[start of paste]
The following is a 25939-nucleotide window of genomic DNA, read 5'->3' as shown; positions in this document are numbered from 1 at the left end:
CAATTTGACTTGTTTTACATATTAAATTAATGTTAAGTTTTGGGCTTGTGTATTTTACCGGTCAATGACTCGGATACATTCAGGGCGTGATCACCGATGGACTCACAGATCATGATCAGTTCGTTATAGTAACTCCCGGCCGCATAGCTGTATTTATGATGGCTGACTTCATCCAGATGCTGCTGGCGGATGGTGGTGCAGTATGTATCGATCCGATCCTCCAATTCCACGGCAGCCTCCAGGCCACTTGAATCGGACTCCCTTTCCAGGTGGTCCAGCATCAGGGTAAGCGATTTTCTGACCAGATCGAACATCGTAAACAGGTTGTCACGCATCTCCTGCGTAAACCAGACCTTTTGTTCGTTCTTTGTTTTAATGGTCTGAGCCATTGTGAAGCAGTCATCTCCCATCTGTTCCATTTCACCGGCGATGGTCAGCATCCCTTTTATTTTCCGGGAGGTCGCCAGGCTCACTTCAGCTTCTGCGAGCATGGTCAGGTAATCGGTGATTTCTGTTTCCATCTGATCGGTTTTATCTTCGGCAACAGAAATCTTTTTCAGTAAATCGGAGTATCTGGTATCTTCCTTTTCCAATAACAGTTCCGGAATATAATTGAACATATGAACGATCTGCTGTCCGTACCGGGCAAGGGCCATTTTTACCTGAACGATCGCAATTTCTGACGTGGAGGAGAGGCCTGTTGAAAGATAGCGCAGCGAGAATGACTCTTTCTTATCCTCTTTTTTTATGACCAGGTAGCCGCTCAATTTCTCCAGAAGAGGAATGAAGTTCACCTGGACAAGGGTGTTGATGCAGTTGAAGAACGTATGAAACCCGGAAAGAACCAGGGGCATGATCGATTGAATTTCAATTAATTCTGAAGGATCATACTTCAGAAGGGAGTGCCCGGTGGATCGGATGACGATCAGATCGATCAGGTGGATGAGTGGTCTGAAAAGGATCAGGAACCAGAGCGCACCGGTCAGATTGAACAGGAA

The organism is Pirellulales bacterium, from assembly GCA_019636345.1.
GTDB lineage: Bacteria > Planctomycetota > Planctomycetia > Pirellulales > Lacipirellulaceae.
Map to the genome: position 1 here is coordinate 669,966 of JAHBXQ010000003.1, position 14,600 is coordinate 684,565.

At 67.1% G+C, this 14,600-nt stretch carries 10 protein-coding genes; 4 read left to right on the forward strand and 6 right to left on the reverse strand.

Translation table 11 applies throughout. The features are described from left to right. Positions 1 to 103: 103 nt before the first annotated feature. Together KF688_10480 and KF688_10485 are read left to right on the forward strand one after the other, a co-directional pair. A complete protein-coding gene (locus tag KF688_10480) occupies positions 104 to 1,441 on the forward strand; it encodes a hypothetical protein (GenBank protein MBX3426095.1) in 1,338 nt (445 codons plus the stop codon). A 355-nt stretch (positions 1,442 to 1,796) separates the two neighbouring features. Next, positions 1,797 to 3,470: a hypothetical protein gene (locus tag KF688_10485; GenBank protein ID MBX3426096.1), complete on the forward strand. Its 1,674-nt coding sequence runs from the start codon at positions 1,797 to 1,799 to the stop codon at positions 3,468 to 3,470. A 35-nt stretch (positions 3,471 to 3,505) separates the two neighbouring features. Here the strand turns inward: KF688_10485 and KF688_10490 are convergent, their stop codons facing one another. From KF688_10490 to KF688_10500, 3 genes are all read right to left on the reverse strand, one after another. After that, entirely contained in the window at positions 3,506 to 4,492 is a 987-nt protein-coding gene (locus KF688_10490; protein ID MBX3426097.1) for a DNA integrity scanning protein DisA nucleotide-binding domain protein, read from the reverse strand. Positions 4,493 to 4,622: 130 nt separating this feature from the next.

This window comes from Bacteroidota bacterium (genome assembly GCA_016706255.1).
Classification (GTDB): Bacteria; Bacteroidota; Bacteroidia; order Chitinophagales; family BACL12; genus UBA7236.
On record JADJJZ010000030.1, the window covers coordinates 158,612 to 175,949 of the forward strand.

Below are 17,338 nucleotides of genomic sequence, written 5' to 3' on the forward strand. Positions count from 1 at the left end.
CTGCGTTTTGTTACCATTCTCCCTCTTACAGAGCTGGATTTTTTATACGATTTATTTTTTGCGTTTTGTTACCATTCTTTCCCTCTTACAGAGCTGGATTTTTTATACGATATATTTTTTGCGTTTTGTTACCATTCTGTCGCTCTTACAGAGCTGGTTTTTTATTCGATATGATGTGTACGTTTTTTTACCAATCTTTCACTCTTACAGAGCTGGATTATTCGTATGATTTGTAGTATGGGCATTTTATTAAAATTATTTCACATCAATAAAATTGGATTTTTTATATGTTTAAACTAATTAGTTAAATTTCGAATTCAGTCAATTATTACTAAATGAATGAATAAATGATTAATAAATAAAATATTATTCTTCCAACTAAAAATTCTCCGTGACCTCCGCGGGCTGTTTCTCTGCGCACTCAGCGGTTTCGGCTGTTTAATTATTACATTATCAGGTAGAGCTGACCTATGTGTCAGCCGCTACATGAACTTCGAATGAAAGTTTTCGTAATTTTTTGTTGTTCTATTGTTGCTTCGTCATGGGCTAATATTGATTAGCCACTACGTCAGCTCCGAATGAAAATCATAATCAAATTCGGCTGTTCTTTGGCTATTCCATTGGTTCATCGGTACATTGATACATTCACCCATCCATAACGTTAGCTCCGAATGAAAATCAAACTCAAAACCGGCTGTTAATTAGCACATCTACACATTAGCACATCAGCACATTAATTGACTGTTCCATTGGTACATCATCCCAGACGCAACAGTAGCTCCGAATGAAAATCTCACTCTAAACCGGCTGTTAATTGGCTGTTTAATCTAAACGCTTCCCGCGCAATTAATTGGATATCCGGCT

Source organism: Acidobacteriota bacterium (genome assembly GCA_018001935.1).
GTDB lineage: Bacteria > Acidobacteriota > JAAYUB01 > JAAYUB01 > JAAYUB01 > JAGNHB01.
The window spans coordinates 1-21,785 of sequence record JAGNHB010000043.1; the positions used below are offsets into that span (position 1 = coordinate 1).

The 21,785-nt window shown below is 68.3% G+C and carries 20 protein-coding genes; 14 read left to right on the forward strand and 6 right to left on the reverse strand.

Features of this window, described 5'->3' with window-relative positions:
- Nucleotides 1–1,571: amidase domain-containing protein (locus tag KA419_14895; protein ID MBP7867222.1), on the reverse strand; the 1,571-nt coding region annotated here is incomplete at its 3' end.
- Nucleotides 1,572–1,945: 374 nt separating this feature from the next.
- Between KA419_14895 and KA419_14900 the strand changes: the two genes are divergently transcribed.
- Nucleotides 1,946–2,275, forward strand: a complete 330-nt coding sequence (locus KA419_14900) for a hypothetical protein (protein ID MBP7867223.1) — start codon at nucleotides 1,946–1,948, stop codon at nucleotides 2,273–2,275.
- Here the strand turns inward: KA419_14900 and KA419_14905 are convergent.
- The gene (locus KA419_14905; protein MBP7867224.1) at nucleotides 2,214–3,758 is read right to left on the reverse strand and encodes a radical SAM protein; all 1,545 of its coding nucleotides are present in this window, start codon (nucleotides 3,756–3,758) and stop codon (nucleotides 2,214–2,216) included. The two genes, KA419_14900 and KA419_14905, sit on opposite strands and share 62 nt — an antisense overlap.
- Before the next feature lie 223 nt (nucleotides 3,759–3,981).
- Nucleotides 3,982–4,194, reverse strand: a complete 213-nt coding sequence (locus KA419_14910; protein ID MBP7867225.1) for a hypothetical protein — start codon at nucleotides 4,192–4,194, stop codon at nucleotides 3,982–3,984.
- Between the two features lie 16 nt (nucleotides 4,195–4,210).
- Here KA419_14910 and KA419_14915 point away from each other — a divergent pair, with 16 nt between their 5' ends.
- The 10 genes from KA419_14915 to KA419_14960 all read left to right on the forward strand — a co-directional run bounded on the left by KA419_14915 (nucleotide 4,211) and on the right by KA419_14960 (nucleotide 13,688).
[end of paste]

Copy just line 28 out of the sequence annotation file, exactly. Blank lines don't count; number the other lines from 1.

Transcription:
- The 10 genes from KA419_14915 to KA419_14960 all read left to right on the forward strand — a co-directional run bounded on the left by KA419_14915 (nucleotide 4,211) and on the right by KA419_14960 (nucleotide 13,688).